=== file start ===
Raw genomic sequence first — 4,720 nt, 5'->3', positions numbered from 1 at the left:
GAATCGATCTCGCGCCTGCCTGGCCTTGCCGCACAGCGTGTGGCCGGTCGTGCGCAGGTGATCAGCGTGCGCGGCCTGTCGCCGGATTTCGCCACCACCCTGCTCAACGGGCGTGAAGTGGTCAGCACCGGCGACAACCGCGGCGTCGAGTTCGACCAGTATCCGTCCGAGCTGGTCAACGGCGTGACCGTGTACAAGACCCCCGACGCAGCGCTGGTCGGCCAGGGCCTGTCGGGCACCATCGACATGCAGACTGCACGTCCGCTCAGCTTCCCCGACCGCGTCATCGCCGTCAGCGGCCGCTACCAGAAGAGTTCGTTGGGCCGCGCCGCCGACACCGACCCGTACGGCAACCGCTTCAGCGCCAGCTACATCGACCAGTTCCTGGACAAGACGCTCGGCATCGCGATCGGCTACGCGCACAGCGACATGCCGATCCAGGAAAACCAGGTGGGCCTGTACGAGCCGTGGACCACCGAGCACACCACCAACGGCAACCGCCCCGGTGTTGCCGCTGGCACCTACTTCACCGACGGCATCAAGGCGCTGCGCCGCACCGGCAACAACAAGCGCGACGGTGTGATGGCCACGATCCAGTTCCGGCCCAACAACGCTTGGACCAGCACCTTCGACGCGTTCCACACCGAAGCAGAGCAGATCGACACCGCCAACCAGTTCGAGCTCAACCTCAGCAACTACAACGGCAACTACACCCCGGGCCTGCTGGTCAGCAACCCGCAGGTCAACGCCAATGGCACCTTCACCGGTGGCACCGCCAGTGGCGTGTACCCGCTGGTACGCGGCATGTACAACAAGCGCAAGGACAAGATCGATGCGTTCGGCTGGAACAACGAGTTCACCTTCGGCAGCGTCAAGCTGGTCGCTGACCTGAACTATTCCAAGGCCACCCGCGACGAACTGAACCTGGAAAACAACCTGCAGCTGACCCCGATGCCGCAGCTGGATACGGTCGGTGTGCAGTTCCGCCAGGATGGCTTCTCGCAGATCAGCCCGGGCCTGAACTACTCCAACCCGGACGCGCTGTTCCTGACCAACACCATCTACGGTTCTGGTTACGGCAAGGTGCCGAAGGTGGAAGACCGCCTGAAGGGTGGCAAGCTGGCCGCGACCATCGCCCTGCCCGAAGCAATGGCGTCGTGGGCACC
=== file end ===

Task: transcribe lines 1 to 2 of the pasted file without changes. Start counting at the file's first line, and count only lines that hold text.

Raw genomic sequence first — 4,720 nt, 5'->3', positions numbered from 1 at the left:
GAATCGATCTCGCGCCTGCCTGGCCTTGCCGCACAGCGTGTGGCCGGTCGTGCGCAGGTGATCAGCGTGCGCGGCCTGTCGCCGGATTTCGCCACCACCCTGCTCAACGGGCGTGAAGTGGTCAGCACCGGCGACAACCGCGGCGTCGAGTTCGACCAGTATCCGTCCGAGCTGGTCAACGGCGTGACCGTGTACAAGACCCCCGACGCAGCGCTGGTCGGCCAGGGCCTGTCGGGCACCATCGACATGCAGACTGCACGTCCGCTCAGCTTCCCCGACCGCGTCATCGCCGTCAGCGGCCGCTACCAGAAGAGTTCGTTGGGCCGCGCCGCCGACACCGACCCGTACGGCAACCGCTTCAGCGCCAGCTACATCGACCAGTTCCTGGACAAGACGCTCGGCATCGCGATCGGCTACGCGCACAGCGACATGCCGATCCAGGAAAACCAGGTGGGCCTGTACGAGCCGTGGACCACCGAGCACACCACCAACGGCAACCGCCCCGGTGTTGCCGCTGGCACCTACTTCACCGACGGCATCAAGGCGCTGCGCCGCACCGGCAACAACAAGCGCGACGGTGTGATGGCCACGATCCAGTTCCGGCCCAACAACGCTTGGACCAGCACCTTCGACGCGTTCCACACCGAAGCAGAGCAGATCGACACCGCCAACCAGTTCGAGCTCAACCTCAGCAACTACAACGGCAACTACACCCCGGGCCTGCTGGTCAGCAACCCGCAGGTCAACGCCAATGGCACCTTCACCGGTGGCACCGCCAGTGGCGTGTACCCGCTGGTACGCGGCATGTACAACAAGCGCAAGGACAAGATCGATGCGTTCGGCTGGAACAACGAGTTCACCTTCGGCAGCGTCAAGCTGGTCGCTGACCTGAACTATTCCAAGGCCACCCGCGACGAACTGAACCTGGAAAACAACCTGCAGCTGACCCCGATGCCGCAGCTGGATACGGTCGGTGTGCAGTTCCGCCAGGATGGCTTCTCGCAGATCAGCCCGGGCCTGAACTACTCCAACCCGGACGCGCTGTTCCTGACCAACACCATCTACGGTTCTGGTTACGGCAAGGTGCCGAAGGTGGAAGACCGCCTGAAGGGTGGCAAGCTGGCCGCGACCATCGCCCTGCCCGAAGCAATGGCGTCGTGGGCACC